C<new> starts a new thread of execution in the referenced subroutine. The
optional list is passed as parameters to the subroutine. Execution
continues in both the subroutine and the code after the C<new> call.

C<< Thread->new >> returns a thread object representing the newly created

=item lock VARIABLE

C<lock> places a lock on a variable until the lock goes out of scope.

If the variable is locked by another thread, the C<lock> call will
block until it's available.  C<lock> is recursive, so multiple calls
to C<lock> are safe--the variable will remain locked until the
outermost lock on the variable goes out of scope.

Locks on variables only affect C<lock> calls--they do I<not> affect normal
access to a variable. (Locks on subs are different, and covered in a bit.)
If you really, I<really> want locks to block access, then go ahead and tie
them to something and manage this yourself.  This is done on purpose.
While managing access to variables is a good thing, Perl doesn't force
you out of its living room...

If a container object, such as a hash or array, is locked, all the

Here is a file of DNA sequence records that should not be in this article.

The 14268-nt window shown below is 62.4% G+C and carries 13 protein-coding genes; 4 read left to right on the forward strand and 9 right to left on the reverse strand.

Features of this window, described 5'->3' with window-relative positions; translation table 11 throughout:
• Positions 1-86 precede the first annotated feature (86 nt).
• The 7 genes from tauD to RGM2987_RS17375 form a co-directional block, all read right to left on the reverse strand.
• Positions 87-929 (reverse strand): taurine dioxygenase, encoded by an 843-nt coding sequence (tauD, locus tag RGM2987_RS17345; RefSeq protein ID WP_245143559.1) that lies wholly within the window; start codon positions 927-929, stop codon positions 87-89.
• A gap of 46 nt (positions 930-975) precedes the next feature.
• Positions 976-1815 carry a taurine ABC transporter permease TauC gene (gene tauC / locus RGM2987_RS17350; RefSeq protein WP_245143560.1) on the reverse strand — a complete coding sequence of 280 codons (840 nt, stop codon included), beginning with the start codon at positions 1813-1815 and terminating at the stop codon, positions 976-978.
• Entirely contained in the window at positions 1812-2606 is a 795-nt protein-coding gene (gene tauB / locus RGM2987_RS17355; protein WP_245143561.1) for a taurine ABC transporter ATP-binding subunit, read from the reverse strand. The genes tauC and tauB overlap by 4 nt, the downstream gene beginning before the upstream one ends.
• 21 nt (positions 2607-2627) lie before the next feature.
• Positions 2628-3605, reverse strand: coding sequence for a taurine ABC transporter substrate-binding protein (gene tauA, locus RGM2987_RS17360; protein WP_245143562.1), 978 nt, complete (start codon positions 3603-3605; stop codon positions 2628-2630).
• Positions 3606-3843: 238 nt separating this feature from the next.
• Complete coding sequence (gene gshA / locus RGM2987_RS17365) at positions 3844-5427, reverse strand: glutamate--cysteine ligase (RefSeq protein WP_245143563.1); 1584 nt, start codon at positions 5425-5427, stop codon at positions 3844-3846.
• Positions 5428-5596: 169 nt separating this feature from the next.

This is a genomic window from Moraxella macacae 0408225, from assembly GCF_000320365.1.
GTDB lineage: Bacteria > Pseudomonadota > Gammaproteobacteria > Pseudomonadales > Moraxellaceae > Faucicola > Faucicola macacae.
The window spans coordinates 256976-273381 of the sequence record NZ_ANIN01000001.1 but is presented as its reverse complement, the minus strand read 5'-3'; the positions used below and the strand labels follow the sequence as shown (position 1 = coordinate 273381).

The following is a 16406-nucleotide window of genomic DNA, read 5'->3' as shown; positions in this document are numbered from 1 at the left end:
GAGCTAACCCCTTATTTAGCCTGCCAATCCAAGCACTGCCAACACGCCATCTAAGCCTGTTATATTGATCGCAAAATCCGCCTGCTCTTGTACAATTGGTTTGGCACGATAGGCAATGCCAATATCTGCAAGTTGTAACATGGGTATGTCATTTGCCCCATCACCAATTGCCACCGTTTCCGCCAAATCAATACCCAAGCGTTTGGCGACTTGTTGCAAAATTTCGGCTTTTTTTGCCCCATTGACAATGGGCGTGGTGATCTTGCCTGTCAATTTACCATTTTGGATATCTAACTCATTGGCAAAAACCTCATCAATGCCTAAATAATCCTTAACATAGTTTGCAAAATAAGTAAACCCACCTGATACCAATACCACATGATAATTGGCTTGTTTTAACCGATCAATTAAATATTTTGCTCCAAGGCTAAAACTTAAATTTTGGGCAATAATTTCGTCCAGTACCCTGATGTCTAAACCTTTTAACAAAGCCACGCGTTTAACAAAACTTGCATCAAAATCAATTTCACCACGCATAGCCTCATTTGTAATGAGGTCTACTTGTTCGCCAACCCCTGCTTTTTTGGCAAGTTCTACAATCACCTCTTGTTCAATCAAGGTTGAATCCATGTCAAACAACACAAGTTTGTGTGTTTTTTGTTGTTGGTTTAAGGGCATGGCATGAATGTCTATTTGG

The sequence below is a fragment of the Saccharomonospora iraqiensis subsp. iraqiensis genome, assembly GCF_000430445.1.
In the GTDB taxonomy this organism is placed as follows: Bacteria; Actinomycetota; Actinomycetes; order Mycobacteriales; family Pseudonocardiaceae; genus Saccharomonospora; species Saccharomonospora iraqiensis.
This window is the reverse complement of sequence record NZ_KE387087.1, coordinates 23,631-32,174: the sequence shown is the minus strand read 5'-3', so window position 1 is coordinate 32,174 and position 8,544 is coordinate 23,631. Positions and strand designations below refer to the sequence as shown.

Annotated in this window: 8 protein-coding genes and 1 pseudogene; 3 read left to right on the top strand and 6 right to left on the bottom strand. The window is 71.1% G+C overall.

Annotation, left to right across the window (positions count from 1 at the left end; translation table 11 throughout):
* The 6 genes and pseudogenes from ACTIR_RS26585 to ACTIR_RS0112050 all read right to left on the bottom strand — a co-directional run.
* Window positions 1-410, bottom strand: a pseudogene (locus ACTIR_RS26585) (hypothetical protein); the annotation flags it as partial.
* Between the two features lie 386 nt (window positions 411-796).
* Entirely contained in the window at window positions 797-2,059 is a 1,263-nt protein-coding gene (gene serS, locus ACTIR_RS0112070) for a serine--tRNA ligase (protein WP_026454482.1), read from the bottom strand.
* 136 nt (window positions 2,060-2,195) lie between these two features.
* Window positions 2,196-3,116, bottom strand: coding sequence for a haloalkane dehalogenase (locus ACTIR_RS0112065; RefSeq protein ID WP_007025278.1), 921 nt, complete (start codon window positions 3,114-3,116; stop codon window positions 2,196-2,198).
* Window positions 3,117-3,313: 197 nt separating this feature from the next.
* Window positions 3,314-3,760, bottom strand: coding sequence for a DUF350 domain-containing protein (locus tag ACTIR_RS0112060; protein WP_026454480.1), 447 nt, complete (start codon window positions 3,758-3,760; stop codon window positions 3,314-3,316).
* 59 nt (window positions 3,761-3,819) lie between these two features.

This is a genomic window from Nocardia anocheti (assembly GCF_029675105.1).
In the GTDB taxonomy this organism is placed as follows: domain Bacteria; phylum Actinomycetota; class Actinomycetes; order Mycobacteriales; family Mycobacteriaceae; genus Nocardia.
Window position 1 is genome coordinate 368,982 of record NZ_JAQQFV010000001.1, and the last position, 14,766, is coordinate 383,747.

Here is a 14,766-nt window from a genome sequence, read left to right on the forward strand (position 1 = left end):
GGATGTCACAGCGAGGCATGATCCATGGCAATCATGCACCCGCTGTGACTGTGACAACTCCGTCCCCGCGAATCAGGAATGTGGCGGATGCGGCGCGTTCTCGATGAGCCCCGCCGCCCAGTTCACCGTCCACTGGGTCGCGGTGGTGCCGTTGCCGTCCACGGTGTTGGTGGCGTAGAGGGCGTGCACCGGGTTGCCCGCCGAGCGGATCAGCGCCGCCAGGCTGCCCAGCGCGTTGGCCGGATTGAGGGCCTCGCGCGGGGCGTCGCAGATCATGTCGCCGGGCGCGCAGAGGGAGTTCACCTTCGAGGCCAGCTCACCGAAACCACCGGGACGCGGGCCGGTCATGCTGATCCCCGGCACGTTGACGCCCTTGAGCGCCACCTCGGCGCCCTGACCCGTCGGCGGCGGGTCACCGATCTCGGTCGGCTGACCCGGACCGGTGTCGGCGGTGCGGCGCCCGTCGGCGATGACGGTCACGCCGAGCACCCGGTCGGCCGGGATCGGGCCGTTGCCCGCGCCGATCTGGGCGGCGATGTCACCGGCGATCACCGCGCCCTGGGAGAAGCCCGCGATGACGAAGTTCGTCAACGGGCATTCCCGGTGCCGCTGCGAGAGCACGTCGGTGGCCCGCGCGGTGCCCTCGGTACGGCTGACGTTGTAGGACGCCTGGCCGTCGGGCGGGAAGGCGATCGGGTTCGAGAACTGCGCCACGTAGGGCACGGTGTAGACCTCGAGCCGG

elements of that container are not locked. For example, if a thread
does a C<lock @a>, any other thread doing a C<lock($a[12])> won't

Finally, C<lock> will traverse up references exactly I<one> level.
C<lock(\$a)> is equivalent to C<lock($a)>, while C<lock(\\$a)> is not.

=item async BLOCK;

C<async> creates a thread to execute the block immediately following
it.  This block is treated as an anonymous sub, and so must have a
semi-colon after the closing brace. Like C<< Thread->new >>, C<async>
returns a thread object.

=item Thread->self

The C<Thread-E<gt>self> function returns a thread object that represents
the thread making the C<Thread-E<gt>self> call.

=item Thread->list

Returns a list of all non-joined, non-detached Thread objects.

=item cond_wait VARIABLE

The C<cond_wait> function takes a B<locked> variable as
a parameter, unlocks the variable, and blocks until another thread
does a C<cond_signal> or C<cond_broadcast> for that same locked
variable. The variable that C<cond_wait> blocked on is relocked
after the C<cond_wait> is satisfied.  If there are multiple threads
C<cond_wait>ing on the same variable, all but one will reblock waiting
to re-acquire the lock on the variable.  (So if you're only using
C<cond_wait> for synchronization, give up the lock as soon as

=item cond_signal VARIABLE

The C<cond_signal> function takes a locked variable as a parameter and
unblocks one thread that's C<cond_wait>ing on that variable. If more than
one thread is blocked in a C<cond_wait> on that variable, only one (and